According to the White House, "the discussions will cover a range of issues, including intellectual property, forced technology transfer, non-tariff barriers, agriculture, services, the trade deficit, and enforcement."
The trade spat between Washington and Beijing is putting a damper on China's economic growth. The less China's economy expands, the less its hunger for raw materials — and it gets lots of these from Africa, including oil, iron ore or other metals.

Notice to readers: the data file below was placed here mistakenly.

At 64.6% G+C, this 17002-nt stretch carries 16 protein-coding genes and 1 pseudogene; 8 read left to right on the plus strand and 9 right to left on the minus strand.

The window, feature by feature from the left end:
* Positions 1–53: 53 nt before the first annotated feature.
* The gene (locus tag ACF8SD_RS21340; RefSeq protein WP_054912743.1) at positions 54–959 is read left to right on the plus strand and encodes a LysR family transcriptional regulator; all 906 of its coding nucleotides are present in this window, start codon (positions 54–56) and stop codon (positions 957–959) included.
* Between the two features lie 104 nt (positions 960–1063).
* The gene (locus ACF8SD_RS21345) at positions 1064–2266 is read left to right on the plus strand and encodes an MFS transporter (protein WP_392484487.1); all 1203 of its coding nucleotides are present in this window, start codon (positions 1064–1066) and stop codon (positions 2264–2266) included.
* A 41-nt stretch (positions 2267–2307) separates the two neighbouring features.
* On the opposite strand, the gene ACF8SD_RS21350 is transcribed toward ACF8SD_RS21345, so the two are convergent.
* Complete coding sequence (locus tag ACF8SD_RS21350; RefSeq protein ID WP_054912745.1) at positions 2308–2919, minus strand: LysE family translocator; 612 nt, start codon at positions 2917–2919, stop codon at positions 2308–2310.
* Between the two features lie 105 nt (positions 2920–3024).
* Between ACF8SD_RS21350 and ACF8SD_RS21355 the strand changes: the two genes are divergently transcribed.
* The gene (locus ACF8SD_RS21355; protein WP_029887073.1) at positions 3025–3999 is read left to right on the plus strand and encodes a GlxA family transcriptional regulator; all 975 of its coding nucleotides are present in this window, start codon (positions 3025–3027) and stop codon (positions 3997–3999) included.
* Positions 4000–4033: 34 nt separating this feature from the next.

China and the United States earlier this week said they were reviving talks ahead of a meeting next week between Presidents Donald Trump and Xi Jinping, cheering financial markets on hopes that it may ease intensifying trade frictions.
Earlier on Wednesday, the IMF said current and threatened US-China tariffs could cut 2020 global gross domestic product by 0.5%, or about $455 billion -- a loss larger than G20 member South Africa's annual economic output.